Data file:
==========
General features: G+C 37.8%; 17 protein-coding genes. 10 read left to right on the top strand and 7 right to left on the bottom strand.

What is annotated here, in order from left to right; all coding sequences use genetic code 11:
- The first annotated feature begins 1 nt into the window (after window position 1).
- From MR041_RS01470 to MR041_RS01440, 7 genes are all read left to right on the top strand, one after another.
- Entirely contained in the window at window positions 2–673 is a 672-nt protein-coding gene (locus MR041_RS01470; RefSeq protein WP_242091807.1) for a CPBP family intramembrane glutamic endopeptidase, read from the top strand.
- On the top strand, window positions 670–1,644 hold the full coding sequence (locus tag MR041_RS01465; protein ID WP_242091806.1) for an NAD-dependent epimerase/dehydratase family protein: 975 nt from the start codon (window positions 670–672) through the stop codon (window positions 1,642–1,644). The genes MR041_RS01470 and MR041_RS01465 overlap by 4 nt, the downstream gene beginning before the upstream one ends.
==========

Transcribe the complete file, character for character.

General features: G+C 37.8%; 17 protein-coding genes. 10 read left to right on the top strand and 7 right to left on the bottom strand.

What is annotated here, in order from left to right; all coding sequences use genetic code 11:
- The first annotated feature begins 1 nt into the window (after window position 1).
- From MR041_RS01470 to MR041_RS01440, 7 genes are all read left to right on the top strand, one after another.
- Entirely contained in the window at window positions 2–673 is a 672-nt protein-coding gene (locus MR041_RS01470; RefSeq protein WP_242091807.1) for a CPBP family intramembrane glutamic endopeptidase, read from the top strand.
- On the top strand, window positions 670–1,644 hold the full coding sequence (locus tag MR041_RS01465; protein ID WP_242091806.1) for an NAD-dependent epimerase/dehydratase family protein: 975 nt from the start codon (window positions 670–672) through the stop codon (window positions 1,642–1,644). The genes MR041_RS01470 and MR041_RS01465 overlap by 4 nt, the downstream gene beginning before the upstream one ends.